Lemieux's game is hardly dynamic. Even in his heyday, he rarely beat defenders one-on-one and never went coast-to-coast, but he was so well regarded as a fount of springtime hockey wisdom that he might as well have been called Bobby Oracle. He had some fabulous playoffs in the first half of his career, including 10 goals in 20 games as a Canadiens rookie, and his Smythe-winning 13 goals and 16 points for New Jersey nine years later. At the point in the hockey calendar when scoring is at a premium, Lemieux actually had a superior points-per-game average: .678 in the playoffs compared with .656 in the regular season. This, Lemieux says, is "my intangible." But his total output over his final three NHL seasons—34 regular-season goals; one point in 12 playoff games in first-round losses for Phoenix and then Dallas—suggests his release on the eve of the 2003--04 season was less an abrupt dismissal by Stars G.M. Doug Armstrong ("I went for coffee, and [Armstrong] said it's over," Lemieux recalls) than the end of a long goodbye.
Now Lemieux is trying to return to an altered NHL landscape, a clutch-and-grab-free world that has increased the premium on speed. As Canadiens coach Guy Carbonneau says, "The game has changed since he last played. It's go-go-go. You can't slow down the game anymore to suit your style. You have to be able to skate. That was his problem when he quit: skating."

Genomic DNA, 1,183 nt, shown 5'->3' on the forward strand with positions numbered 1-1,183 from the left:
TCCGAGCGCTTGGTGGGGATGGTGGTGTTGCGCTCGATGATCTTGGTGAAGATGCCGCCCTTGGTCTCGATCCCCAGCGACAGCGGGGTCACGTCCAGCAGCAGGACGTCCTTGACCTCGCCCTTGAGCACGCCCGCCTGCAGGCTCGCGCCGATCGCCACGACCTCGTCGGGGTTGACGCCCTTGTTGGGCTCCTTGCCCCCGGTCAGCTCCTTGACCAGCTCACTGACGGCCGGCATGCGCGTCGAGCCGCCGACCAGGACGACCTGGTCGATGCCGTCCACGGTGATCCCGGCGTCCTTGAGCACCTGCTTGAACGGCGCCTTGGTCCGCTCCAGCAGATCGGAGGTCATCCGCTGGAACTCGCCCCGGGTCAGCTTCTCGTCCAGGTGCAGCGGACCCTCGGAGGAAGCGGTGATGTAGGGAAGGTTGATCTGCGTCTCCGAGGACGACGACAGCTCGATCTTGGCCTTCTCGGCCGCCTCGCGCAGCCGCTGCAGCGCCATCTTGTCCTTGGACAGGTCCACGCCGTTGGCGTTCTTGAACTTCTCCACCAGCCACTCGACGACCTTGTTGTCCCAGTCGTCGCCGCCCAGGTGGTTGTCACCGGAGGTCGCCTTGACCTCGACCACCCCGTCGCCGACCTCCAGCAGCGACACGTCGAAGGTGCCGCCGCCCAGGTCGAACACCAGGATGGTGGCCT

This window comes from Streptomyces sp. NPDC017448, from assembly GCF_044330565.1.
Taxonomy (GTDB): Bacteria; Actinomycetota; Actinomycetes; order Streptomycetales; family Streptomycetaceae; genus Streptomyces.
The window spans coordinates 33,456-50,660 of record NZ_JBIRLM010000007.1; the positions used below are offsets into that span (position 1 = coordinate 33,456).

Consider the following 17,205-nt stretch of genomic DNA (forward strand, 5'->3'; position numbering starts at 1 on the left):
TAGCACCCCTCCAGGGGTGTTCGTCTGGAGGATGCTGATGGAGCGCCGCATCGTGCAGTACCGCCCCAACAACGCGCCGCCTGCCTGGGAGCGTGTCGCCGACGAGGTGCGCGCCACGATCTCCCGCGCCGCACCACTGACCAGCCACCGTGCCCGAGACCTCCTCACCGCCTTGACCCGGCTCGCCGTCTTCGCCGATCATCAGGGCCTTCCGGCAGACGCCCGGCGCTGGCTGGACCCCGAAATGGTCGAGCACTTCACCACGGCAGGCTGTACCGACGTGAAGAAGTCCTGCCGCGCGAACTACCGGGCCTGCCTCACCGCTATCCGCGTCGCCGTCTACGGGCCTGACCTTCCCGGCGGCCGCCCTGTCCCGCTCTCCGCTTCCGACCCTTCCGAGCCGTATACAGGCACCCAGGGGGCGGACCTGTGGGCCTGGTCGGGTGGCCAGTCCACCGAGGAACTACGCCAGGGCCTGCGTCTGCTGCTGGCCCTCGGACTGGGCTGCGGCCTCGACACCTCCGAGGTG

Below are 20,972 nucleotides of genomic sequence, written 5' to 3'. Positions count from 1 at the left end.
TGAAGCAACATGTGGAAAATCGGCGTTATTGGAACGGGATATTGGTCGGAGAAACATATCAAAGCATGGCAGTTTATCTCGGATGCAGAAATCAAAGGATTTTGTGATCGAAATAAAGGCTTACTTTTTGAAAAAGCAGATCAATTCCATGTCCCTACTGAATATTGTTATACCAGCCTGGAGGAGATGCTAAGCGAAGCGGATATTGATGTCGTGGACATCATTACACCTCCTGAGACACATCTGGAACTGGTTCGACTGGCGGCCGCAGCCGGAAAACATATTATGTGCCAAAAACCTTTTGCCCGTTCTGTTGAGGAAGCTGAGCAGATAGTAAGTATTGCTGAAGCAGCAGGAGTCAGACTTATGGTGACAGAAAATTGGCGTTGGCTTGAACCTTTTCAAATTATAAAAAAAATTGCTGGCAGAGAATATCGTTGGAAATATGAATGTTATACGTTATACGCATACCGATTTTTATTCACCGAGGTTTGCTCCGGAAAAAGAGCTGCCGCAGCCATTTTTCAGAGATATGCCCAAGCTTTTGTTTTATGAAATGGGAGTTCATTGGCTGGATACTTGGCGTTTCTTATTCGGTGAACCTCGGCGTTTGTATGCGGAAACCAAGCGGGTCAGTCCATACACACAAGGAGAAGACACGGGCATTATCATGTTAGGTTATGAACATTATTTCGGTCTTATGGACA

Lemieux bristles at the notion. He might be the fastest forward among these minor league Sharks, but his conspicuous strengths are driving to the net and, more important, staying there to trade some jostling for a scoring chance.
"If I got put on a fourth line up there tomorrow, playing eight, 10 minutes a game, I would be physical, I would have an impact," he says. "Would I be effective on the forecheck, the backcheck, winning puck battles? No doubt.... This league is no joke, not like the AHL I played in in 1986. And look at me—I'm not getting banged around; I'm not getting knocked on my ass. I have the puck on my tape more than most forwards on my team." Through Sunday he had five points in 10 games, including a game-winning goal.